“What would people say?”
This question, often put forth by parents to their daughters, is so pervasive in South Asian cultures that Desi feminist groups are organizing discussions around the underlying ideology behind it.
When it comes to how you dress, your career choices, your friendships — anything and everything — you had better consider what people will say. If you transgress the perceived standards of morality or success in some way, other members of your ethnic or religious community could gossip about you like crazy and cast negative judgments on you.
This is, apparently, the worst thing ever.
In my hometown, my family isn’t plugged into a Desi community or a Muslim community. We had no Joneses to keep up with — yet their presence loomed all the same.
When I was in sixth grade, I went to see a movie with some friends. A couple of them were boys. Upon finding out afterward, my parents cautioned me against being in that kind of situation again, because what if someone saw?
Never mind that there was no one in the area who would complain to my parents if they saw me.
A few months ago, when I was talking to my mom on the phone, she mentioned that living on my own after graduating might look bad in the eyes of prospective in-laws. She didn’t have a problem with it per se, she told me, but she wanted to warn me about what other people might think. But shouldn’t I be trying to filter out people with regressive attitudes, rather than trying to appease them?
Sometimes I’ve felt like my full autonomy was being held hostage by the possible judgment of others.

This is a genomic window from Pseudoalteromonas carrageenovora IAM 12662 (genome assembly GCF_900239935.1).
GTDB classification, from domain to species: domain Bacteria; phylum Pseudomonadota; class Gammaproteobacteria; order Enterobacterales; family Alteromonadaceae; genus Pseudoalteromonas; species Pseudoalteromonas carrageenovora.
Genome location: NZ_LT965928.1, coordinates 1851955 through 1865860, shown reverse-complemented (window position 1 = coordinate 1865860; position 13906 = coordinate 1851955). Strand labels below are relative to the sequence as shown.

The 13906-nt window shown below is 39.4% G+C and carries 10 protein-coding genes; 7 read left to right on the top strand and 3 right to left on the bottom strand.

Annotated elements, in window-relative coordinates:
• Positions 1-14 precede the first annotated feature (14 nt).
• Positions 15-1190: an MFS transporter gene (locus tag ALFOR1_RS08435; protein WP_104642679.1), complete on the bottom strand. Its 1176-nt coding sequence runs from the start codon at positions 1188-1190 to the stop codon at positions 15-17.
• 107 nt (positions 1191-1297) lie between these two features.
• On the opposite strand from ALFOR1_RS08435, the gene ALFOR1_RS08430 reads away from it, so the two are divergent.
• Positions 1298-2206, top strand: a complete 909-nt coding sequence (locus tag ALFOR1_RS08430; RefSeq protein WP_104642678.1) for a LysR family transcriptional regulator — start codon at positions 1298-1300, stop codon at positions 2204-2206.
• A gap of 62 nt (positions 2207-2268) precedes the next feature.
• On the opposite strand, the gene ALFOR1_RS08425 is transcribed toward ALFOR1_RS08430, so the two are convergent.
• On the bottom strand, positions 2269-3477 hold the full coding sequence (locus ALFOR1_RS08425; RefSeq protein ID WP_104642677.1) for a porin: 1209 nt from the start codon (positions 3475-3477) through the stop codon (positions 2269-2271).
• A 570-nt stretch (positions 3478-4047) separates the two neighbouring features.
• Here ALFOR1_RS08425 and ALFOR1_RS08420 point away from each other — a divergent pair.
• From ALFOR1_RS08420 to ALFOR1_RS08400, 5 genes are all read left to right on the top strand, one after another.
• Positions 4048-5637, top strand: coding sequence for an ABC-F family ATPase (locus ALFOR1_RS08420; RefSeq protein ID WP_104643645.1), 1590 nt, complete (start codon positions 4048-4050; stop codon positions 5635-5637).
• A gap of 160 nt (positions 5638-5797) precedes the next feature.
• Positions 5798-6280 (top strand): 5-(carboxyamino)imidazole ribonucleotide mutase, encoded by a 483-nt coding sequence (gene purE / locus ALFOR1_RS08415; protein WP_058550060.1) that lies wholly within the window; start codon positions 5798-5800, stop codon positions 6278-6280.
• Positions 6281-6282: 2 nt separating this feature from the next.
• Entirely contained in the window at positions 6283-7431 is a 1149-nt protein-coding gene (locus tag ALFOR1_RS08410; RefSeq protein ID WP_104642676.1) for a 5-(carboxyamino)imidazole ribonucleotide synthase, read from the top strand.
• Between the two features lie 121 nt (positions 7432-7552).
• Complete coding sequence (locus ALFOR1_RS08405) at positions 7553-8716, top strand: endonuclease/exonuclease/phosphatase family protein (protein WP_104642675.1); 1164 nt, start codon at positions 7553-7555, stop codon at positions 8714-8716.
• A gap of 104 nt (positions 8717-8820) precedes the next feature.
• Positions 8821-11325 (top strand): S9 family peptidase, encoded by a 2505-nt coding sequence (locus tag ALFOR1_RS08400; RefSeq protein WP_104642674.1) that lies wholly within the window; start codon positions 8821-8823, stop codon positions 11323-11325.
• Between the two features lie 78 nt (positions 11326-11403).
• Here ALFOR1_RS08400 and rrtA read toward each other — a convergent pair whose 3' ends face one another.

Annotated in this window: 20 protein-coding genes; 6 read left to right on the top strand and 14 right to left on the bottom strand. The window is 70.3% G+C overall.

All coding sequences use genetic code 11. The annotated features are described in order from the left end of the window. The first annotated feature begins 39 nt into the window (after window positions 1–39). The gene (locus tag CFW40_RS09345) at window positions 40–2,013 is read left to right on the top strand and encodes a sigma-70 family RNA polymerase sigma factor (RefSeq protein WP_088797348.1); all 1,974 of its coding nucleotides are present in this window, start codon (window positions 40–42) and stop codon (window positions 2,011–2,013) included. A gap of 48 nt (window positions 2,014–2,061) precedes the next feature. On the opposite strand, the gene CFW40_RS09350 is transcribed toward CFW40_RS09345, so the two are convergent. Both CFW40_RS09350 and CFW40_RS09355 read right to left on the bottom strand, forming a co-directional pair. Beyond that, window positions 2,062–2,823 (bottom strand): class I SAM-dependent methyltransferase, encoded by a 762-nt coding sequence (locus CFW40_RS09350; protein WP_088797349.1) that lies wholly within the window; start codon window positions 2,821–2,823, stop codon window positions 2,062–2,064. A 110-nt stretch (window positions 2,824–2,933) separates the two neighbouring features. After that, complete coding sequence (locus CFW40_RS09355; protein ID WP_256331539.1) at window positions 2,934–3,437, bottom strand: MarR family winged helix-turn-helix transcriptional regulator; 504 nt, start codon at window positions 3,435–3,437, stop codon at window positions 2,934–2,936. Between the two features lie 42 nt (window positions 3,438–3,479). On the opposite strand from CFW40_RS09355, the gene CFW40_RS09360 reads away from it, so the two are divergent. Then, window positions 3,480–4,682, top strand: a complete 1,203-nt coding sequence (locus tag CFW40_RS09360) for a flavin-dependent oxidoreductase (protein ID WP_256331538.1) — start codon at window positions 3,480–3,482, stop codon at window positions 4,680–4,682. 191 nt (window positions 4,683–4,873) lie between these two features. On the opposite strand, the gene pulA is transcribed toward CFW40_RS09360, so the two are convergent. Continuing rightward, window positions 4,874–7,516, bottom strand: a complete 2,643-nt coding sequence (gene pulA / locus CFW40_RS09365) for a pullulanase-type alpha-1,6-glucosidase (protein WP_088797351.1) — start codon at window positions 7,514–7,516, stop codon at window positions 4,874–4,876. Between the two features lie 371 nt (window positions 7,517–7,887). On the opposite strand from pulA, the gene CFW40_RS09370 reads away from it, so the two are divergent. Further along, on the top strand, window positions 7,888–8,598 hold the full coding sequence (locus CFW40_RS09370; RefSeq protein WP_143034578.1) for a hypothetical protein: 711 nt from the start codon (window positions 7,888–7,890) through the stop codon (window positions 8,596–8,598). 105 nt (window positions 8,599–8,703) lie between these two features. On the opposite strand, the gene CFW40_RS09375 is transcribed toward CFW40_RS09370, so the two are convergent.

Again, it was never about what my mom thought – she always framed it as being about what “other people” might think or say. The frustrating thing was that these people didn’t seem to exist. It might even make sense if were living near a lot of relatives who might be nosing around in our business, but how was anyone going to be around to judge us down in Texas?
When a fear of external judgment is so deeply ingrained in your cultural psyche, however, it’s hard to shake.
[bctt tweet=”A few months ago, when I was talking to my mom on the phone, she mentioned that living on my own after graduating might look bad in the eyes of prospective in-laws. ” username=”wearethetempest”]
Since leaving home, I’ve ended up coming right up against some of the invisible boundaries set forth by culture and faith. I’ve still held fast to my moral values – I haven’t crossed the line into anything truly scandalous or dangerous – but some experiences are just questionable enough that I know to keep them to myself.
They might give people a lot to say. Somehow even I still feel the gazes of non-existent aunties on the back of my neck.
Whether in the East or West, worrying about female reputations and what other people might say is simply a means of policing female behavior. Taken to its extreme, a “What will people say?” mentality manifests itself in an obsession with female “honor” – and the violence that comes with it.
[bctt tweet=”Somehow even I still feel the gazes of non-existent aunties on the back of my neck.” username=”wearethetempest”]
Not too long ago, a mural went up in Lahore, Pakistan, created by a progressive arts organization called the Fearless Collective.
Its message, written in Urdu, translates to: “What would people say? We are the people. What will we say?”
We should honor the right of people to live their lives to the fullest, and on their own terms. We have the choice not to punish others, especially girls and women, for not lining up perfectly with cultural norms frozen in time.
We have the choice not to be those people that we’re so worried about offending.